I snuck off on my own to watch Tarantino’s Inglourious Basterds – Tarantino being of course one of the very few living directors whom it is really worth making an effort to go and see at the cinema. Is it up there with the best of Tarantino? (Pulp Fiction, Jackie Brown) No. Does it contain moments of complete cinematic genius like Kill Bill? Undoubtedly. In fact Tarantino makes spectacularly little effort to provide any sort of narrative cohesion or, at times, sense. Everything is sacrificed to the production of various episodes which vary widely in their quality. Of course he emphasises this with his use of chapter titles. So one goes from the brilliant to the comparatively ordinary with almost bewildering rapidity. Tarantino is still the kid in the sweet shop and I suppose that he always will be; he has said that this is the kind of film he wants to make and nothing is going to change him. One can’t help but regret that this enormous talent is in a way wasted given what he might be capable of if harnessed to a moral or political sensibility. But on the other hand any kind of shackles might prevent some of the moments of sheer audacity which still have the power to shock, startle and, of course, induce hilarity. I think one of the sadnesses about Tarantino is that people fail to get the jokes. There were a lot in this film. As his dramatic climax approaches and the whole of the Nazi high-command including Hitler, Goebbels, Bormann and Goering are assembling at a Paris cinema to watch the premiere of a new Nazi propaganda film Tarantino uses comic strip letters with an arrow pointing out Bormann and others! At another point discussing the flammability of film stock he suddenly splits screen and has an absurd pastiche of a Ministry of Information Public Information film. Both Hitler and Churchill are pure caricature. Yet along with the absurdity there are moments of pure cinematic power. The entire opening sequence – very Sergio Leone including the music – is one such. Indeed Tarantino himself has called it his ‘spaghetti western’ and Leone’s influence is very obvious. The Paris cafe and cinema sequences have a different quality. Tarantino is of course such a cine-phile that it would be impossible for any but the most knowledgeable to spot even a substantial majority, let alone all, of his references. His setting the climax of the film in a cinema allows for all kinds of play along those lines but the final climactic scenes are another high-point of brilliant inspiration. The use of a David Bowie song is another Tarantinoesque (what other word is there?) moment which works brilliantly and is followed by an extraordinary overhead tracking shot. But for all these moments of inspiration and indeed genius the fact is that there are also moments which are mundane. Because of the lack of real emotional involvement with the story, everything always depends on Tarantino relying again and again and again on his visual (and auditory) powers. Now those powers are enormous. Probably greater than any currently active Western director (certainly any I know of). But they are not unlimited. And when they run out there is nothing to fall back on. Still I am very glad I went to see it on the big screen because that is where Tarantino, even at his worst, always belongs; and that alone means that he is a major director.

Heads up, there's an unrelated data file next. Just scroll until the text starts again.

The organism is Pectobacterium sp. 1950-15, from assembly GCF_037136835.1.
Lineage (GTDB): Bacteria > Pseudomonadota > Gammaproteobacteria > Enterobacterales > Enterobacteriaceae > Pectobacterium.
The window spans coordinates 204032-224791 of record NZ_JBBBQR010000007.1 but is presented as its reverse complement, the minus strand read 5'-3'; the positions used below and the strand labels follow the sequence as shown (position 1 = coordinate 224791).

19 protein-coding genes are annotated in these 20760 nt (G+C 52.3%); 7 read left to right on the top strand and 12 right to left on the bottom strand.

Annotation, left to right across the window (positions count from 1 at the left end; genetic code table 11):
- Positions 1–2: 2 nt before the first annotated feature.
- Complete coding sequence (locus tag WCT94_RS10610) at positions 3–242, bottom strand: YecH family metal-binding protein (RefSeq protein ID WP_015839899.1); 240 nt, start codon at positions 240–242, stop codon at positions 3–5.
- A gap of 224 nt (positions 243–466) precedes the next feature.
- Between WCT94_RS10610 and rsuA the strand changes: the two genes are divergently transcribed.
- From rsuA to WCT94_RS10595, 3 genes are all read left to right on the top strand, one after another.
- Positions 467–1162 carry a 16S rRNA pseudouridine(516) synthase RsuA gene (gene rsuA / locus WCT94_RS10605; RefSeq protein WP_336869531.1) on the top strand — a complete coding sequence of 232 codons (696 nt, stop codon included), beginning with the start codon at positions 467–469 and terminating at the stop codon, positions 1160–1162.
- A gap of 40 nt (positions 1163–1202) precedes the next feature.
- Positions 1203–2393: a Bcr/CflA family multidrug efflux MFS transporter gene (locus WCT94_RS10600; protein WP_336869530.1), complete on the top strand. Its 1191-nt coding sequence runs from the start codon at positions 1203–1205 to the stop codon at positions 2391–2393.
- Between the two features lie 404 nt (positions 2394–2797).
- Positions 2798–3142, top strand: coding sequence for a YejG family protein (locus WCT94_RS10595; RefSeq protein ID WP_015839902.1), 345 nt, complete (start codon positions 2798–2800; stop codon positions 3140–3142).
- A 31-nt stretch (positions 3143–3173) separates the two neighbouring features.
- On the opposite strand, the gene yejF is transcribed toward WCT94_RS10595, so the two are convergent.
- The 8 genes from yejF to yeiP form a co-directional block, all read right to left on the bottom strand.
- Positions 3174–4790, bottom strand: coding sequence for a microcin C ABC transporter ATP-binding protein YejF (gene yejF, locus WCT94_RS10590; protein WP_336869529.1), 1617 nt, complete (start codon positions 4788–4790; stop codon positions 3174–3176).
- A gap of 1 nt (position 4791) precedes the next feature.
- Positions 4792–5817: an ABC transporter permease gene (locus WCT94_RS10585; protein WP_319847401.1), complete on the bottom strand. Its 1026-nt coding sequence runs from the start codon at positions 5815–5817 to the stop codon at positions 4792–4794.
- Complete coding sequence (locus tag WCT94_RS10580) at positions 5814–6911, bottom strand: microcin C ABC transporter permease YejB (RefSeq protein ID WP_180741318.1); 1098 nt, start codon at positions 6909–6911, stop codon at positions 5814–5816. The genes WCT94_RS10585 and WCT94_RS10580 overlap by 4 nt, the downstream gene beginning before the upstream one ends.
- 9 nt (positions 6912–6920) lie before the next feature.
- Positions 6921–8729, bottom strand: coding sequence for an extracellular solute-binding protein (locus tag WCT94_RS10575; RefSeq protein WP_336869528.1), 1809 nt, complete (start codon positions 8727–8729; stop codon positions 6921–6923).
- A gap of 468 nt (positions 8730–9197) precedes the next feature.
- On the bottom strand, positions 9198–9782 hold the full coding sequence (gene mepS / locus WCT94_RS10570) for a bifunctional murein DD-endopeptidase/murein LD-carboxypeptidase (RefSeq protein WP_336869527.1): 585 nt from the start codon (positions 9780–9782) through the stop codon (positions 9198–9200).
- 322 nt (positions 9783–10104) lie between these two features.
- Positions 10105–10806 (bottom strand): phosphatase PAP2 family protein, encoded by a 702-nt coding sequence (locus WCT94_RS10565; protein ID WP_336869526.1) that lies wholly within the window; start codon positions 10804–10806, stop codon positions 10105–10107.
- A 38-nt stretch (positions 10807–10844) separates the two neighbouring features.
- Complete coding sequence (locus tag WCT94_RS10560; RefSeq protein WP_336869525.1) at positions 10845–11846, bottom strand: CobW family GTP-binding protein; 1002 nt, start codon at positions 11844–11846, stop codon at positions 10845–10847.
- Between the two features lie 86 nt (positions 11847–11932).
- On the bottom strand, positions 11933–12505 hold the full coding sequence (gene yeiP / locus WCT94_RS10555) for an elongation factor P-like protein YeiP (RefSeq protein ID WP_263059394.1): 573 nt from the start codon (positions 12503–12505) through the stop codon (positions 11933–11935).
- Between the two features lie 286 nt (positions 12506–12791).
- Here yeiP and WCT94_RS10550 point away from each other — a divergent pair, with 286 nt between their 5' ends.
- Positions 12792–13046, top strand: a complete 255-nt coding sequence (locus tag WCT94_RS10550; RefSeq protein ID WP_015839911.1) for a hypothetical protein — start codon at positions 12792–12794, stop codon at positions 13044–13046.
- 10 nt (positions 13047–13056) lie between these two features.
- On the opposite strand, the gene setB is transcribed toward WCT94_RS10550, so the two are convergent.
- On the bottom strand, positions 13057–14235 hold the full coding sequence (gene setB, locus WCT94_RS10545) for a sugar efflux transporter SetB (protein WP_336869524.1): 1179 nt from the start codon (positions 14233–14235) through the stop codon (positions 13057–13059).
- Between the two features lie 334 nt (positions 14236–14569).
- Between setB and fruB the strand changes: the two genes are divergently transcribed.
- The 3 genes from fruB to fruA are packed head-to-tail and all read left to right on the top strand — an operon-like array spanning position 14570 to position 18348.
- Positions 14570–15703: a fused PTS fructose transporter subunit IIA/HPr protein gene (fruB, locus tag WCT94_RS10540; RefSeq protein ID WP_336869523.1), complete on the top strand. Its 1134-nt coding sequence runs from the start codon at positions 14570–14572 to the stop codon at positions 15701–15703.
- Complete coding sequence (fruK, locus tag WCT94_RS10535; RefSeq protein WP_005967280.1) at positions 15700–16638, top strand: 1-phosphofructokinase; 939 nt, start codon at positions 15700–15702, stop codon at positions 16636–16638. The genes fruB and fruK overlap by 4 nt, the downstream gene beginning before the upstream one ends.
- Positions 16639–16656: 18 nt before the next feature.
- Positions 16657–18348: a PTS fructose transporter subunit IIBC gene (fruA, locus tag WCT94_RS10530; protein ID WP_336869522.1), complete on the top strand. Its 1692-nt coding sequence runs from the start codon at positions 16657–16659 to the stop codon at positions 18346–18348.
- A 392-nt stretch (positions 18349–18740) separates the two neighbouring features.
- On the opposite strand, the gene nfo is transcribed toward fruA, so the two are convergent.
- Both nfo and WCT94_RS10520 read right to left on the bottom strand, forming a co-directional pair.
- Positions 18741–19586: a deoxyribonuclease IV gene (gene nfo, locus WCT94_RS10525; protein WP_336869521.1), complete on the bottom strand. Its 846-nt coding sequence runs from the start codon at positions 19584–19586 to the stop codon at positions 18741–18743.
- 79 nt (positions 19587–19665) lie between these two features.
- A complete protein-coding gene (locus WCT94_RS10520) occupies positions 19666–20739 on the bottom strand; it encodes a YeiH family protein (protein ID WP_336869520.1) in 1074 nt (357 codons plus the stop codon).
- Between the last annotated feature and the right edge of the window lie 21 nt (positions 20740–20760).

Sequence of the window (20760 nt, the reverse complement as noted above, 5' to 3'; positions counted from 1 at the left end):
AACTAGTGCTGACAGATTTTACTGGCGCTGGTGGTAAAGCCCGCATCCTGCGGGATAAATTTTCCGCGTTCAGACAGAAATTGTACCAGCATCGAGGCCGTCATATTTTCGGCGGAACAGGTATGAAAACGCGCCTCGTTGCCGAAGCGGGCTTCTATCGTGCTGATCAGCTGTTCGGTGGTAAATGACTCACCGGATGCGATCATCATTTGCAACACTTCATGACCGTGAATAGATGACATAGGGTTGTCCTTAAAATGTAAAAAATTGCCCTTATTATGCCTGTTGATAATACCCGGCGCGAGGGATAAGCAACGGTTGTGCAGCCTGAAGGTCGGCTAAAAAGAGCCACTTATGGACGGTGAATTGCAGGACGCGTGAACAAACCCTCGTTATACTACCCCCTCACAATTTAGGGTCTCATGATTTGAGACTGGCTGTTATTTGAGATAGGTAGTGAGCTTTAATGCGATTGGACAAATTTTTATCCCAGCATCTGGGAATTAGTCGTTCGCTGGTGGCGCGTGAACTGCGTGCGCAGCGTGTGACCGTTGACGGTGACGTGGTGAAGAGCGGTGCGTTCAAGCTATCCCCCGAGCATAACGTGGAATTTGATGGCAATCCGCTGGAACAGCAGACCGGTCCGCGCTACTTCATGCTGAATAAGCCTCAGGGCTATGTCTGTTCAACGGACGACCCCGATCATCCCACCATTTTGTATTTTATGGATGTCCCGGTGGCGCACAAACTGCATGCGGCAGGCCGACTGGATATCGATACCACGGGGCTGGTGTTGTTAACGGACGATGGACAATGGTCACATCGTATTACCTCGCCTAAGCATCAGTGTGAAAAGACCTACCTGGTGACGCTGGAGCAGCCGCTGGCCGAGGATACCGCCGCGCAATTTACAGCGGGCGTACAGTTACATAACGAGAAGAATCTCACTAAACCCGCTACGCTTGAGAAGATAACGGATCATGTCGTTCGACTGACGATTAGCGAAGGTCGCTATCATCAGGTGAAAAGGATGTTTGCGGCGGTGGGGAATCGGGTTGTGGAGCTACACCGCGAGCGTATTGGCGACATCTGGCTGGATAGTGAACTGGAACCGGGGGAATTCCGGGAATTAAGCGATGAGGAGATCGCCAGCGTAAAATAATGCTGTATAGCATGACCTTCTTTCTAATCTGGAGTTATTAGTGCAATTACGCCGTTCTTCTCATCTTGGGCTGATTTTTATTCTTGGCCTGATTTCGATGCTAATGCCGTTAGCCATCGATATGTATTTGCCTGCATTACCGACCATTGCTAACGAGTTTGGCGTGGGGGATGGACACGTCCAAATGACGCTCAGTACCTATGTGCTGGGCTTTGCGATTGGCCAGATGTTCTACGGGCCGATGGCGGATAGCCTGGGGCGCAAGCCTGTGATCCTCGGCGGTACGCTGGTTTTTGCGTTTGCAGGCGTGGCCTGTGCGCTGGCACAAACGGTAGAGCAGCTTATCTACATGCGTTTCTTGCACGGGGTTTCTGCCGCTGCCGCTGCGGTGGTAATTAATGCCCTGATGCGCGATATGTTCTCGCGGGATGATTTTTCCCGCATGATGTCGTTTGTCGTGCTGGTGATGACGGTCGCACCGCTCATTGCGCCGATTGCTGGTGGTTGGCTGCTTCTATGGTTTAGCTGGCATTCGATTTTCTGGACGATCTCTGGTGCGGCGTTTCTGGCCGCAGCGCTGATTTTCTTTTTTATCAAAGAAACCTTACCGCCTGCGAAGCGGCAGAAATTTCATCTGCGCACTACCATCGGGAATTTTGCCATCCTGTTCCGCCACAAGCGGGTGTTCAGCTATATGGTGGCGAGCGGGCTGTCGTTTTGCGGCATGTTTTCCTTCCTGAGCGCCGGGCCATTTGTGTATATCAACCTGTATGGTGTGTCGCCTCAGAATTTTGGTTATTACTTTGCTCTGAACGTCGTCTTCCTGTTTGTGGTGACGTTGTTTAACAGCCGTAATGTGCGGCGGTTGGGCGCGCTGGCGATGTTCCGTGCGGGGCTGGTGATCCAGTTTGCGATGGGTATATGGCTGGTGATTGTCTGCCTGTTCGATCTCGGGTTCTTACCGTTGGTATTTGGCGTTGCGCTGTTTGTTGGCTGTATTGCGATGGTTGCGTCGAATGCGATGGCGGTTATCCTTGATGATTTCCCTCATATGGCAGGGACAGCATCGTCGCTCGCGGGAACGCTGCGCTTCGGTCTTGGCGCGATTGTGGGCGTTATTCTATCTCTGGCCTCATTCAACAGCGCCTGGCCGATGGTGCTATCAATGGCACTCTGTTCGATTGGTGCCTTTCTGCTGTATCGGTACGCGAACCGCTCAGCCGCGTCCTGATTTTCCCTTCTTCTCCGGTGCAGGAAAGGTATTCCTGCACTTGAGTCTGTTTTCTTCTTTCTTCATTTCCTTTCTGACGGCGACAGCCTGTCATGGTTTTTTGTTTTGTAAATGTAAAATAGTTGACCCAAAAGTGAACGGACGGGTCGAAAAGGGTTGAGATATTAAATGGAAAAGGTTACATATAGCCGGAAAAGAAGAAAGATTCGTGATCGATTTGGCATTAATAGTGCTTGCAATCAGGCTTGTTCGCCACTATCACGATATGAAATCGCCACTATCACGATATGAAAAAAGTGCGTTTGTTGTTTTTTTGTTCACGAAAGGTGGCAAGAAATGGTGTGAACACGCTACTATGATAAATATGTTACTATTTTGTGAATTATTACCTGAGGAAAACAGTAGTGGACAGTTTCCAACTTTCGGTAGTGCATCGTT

In complete contrast to the Tarantino my Fassbinder voyage continued with his wonderful adaptation of Theodore Fontane’s Effi Briest. Fassbinder put all his vast talent at the service of producing a film which he thought would do justice to his source material. Everything is reined back in and muted. It is shot in BandW and both cinematography and performances are extremely restrained. This is not to say that it lacks extraordinary visual care. Shots are framed with great precision and often beauty. The use of mirrors is perhaps among the most brilliant one can ever imagine; in shot after shot characters appear in mirrors, sometimes in such a complex way that it takes the viewer a little time to puzzle out exactly who is being shot directly and who is being shot in a mirror. Characters talk to each other through the medium of mirrors.